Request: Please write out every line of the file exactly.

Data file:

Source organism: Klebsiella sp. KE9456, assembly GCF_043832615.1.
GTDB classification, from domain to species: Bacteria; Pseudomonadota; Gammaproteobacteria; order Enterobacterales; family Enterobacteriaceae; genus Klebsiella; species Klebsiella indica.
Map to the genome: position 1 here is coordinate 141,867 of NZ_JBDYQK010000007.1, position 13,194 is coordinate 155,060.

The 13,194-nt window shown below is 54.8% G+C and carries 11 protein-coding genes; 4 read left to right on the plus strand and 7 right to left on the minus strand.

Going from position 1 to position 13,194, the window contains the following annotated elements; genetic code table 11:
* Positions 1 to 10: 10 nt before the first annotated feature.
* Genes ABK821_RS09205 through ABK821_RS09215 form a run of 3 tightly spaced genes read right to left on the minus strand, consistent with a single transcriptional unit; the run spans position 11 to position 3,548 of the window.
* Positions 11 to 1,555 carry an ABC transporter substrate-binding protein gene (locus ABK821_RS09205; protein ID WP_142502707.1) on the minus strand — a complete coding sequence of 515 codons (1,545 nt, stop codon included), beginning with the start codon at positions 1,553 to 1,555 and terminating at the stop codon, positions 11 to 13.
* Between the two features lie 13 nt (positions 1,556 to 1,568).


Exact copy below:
Source organism: Klebsiella sp. KE9456, assembly GCF_043832615.1.
GTDB classification, from domain to species: Bacteria; Pseudomonadota; Gammaproteobacteria; order Enterobacterales; family Enterobacteriaceae; genus Klebsiella; species Klebsiella indica.
Map to the genome: position 1 here is coordinate 141,867 of NZ_JBDYQK010000007.1, position 13,194 is coordinate 155,060.

The 13,194-nt window shown below is 54.8% G+C and carries 11 protein-coding genes; 4 read left to right on the plus strand and 7 right to left on the minus strand.

Going from position 1 to position 13,194, the window contains the following annotated elements; genetic code table 11:
* Positions 1 to 10: 10 nt before the first annotated feature.
* Genes ABK821_RS09205 through ABK821_RS09215 form a run of 3 tightly spaced genes read right to left on the minus strand, consistent with a single transcriptional unit; the run spans position 11 to position 3,548 of the window.
* Positions 11 to 1,555 carry an ABC transporter substrate-binding protein gene (locus ABK821_RS09205; protein ID WP_142502707.1) on the minus strand — a complete coding sequence of 515 codons (1,545 nt, stop codon included), beginning with the start codon at positions 1,553 to 1,555 and terminating at the stop codon, positions 11 to 13.
* Between the two features lie 13 nt (positions 1,556 to 1,568).